April 4, 2012
People say that eyes are a window into the soul, but what about memories? Don't they count for something as well? I'm blind, gay, and I can remember my life changing all because of you.
I can clearly remember the first time ever truly hearing about you. It was a high school health class and all of us were instructed to do some research on a common STD. I chose you because I wanted to get to know you and to see what kind of damage that you did to people. I didn't know that I'd meet you face to face the next year.
When I met you I was homeless, roaming the streets hoping to find some sort of perishable food. It was late at night and I had just found a nice truck to sleep in and so I curled up with my backpack in the truck bed. Suddenly, I felt the glare of a flashlight on my face, demanding to know why I was in his truck. After some arguing and bickering, he took me into his home, and gave me his couch to sleep on ... the first one I had ever slept on in years. His name, I came to learn, was Brian. Brian took me into his home, and we soon became boyfriends. I didn't know that he was infected with you until my first heated passionate uproar. I wanted to make love to Brian so bad that it literally hurt me that he didn't want to pursue the same actions as I wanted. I didn't understand until he told me that he had you coursing through his body. I now understood what a horrible thing you were. What I didn't understand was why you would do this to a respected African-American teacher who liked to bowl every Tuesday night and have scented candles sitting near his tub every night when we took a soft bath together. I just don't get it at all. Why would you infect someone so pure hearted and strong?
As I grew and became stronger, graduating high school, I watched you work your magic on this 32-year-old man. I watched you eat away at his T cells and his immune system all because of a blood transfusion. Towards the end, I stayed home with him and cared for him. He helped me survive the bitter world and I was trying to help him survive your bitter plight. I lay with him as he vomited, and shook in my arms, unable to fight you off any longer. I didn't know how to handle this at all. I was only 19 at the time. I didn't know how to fight you, but trust me; I did everything that I could. He couldn't teach anymore, and it soon got to be so bad that he was hospitalized.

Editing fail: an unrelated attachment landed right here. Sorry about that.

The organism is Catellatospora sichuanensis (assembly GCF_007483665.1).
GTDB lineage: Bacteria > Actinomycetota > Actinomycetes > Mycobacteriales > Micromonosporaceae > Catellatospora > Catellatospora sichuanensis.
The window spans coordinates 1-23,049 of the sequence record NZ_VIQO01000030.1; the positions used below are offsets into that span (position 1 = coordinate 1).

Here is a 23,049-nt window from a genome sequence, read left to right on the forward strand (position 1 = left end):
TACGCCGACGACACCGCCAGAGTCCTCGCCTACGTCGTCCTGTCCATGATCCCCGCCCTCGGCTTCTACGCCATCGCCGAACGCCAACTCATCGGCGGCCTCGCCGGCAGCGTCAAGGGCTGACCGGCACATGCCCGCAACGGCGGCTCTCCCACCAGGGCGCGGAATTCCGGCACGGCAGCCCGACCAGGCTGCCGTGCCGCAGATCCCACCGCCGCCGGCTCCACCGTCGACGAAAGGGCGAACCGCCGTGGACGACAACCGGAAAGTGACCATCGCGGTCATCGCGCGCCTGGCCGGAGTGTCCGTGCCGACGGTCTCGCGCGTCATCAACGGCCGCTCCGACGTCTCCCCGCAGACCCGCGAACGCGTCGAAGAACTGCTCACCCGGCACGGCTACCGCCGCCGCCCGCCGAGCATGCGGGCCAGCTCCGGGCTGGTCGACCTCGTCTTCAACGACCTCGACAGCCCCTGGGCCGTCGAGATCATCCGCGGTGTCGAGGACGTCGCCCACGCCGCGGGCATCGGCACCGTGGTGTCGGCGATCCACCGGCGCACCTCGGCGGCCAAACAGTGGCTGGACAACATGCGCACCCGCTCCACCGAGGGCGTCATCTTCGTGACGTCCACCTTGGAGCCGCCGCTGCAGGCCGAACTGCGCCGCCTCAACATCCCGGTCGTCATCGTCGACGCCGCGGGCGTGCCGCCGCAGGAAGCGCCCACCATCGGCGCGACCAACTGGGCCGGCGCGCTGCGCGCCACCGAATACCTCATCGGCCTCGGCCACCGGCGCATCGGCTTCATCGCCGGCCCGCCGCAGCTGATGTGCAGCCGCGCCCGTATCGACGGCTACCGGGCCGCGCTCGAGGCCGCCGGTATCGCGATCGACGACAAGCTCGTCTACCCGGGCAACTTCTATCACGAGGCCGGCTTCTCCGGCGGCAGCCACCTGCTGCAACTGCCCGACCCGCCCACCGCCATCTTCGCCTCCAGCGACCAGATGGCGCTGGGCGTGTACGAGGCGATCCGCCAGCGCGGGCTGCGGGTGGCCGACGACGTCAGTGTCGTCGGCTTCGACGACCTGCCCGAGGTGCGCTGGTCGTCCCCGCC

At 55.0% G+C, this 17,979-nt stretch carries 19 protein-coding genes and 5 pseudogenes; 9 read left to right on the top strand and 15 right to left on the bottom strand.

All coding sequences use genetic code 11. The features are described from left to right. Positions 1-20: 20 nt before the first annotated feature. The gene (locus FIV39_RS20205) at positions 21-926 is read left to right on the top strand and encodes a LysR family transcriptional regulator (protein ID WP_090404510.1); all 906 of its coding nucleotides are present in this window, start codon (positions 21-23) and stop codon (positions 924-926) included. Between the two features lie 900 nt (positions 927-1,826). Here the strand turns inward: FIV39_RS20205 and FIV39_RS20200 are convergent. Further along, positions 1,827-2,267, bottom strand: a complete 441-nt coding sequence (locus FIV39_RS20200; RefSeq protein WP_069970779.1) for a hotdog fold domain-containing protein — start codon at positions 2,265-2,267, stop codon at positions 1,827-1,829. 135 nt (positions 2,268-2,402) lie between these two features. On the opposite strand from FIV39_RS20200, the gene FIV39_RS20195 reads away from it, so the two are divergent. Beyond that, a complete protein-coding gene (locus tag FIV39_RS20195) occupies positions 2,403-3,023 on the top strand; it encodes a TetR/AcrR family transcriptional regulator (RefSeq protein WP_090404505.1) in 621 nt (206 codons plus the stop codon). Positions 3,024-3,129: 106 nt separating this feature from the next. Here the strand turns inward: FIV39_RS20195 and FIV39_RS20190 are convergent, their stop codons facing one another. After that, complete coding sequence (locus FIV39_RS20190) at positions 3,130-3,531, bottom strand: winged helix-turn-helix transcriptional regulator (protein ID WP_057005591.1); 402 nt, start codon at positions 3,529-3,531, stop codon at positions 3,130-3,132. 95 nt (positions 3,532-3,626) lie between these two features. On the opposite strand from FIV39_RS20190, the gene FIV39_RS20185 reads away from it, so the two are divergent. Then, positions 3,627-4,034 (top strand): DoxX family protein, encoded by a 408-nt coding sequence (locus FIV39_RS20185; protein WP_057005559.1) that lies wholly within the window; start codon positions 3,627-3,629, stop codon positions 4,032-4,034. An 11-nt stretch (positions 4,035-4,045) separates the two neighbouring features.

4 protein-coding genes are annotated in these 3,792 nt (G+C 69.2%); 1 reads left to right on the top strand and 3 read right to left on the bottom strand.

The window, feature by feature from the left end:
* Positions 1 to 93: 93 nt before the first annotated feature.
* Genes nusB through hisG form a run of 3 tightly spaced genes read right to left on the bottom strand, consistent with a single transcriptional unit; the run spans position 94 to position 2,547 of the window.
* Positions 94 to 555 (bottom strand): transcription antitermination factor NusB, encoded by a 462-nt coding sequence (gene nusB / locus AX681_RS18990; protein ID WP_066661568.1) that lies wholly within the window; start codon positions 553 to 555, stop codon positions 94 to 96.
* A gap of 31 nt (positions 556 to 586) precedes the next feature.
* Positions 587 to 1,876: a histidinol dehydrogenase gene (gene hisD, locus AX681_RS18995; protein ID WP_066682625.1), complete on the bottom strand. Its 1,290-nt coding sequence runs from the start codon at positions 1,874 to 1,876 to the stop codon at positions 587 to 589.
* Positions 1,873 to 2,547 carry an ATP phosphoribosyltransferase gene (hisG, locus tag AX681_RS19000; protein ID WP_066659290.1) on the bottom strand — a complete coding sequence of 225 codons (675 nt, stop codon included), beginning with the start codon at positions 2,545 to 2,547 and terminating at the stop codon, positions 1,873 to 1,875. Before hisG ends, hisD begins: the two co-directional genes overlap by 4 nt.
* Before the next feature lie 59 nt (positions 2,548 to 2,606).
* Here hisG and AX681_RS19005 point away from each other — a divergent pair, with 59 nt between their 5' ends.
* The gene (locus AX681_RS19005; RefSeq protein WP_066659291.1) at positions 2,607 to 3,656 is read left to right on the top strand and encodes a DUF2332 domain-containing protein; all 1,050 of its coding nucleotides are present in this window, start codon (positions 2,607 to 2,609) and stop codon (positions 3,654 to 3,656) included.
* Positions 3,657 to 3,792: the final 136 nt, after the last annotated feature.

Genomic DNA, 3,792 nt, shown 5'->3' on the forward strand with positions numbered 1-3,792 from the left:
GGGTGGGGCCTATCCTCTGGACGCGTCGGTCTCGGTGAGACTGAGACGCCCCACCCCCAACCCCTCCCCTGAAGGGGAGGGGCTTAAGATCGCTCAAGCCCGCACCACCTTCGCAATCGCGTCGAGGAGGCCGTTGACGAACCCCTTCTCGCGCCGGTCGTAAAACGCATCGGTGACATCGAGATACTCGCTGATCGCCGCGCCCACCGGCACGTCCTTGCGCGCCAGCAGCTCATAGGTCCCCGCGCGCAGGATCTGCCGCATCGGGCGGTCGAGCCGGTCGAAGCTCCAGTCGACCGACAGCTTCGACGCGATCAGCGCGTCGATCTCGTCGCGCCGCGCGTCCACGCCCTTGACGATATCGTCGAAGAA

On his last day ... I held Brian's hand as he faded away from me, his HIV medicine utterly useless to him now. By the tone of the doctors, I was certain he looked as white as a sheet, but I stuck with him as he cried through the nights, as he vomited on my clothes and as he tried to lurch to the bathroom with my help. If you were going to have it your way, I was going to fight you every step of the way. I was going to be with him until the end, and I was. His last hours were of encouragement to me. We lay on his bed, with him in my arms. He kept telling me to never give up and be the best that I could possibly be. I promised him I would, and after I did that, I felt his chest stop moving, and I felt his breath stop hitting me with spurts. It was April 10th, 2010. The day I graduated high school was when Brian died.
Brian was a good person and I took his words to heart. I walked across that stage, and grabbed my diploma all the while with tears gushing down my face. Brian told me to be strong however, so I was. After my graduation, I went to college, and became a writer and a motivational speaker, using the money obtained to donate to HIV research labs and medical teams in the United States. I won't back down and I definitely won't give up. I go to schools and educate them about you, and I'm actively participating in many ways to eradicate you from this earth. I may be blind, but you have not sapped away my sight. I see the people who battle you every day just as Brian did and I see the advances we make to beat you. I'll tell you something here and now. When that first cure is administered, my cane and I will be way out in the front row of onlookers grinning broadly. Soon, you won't be a problem anymore, and I will be there to watch every second of it.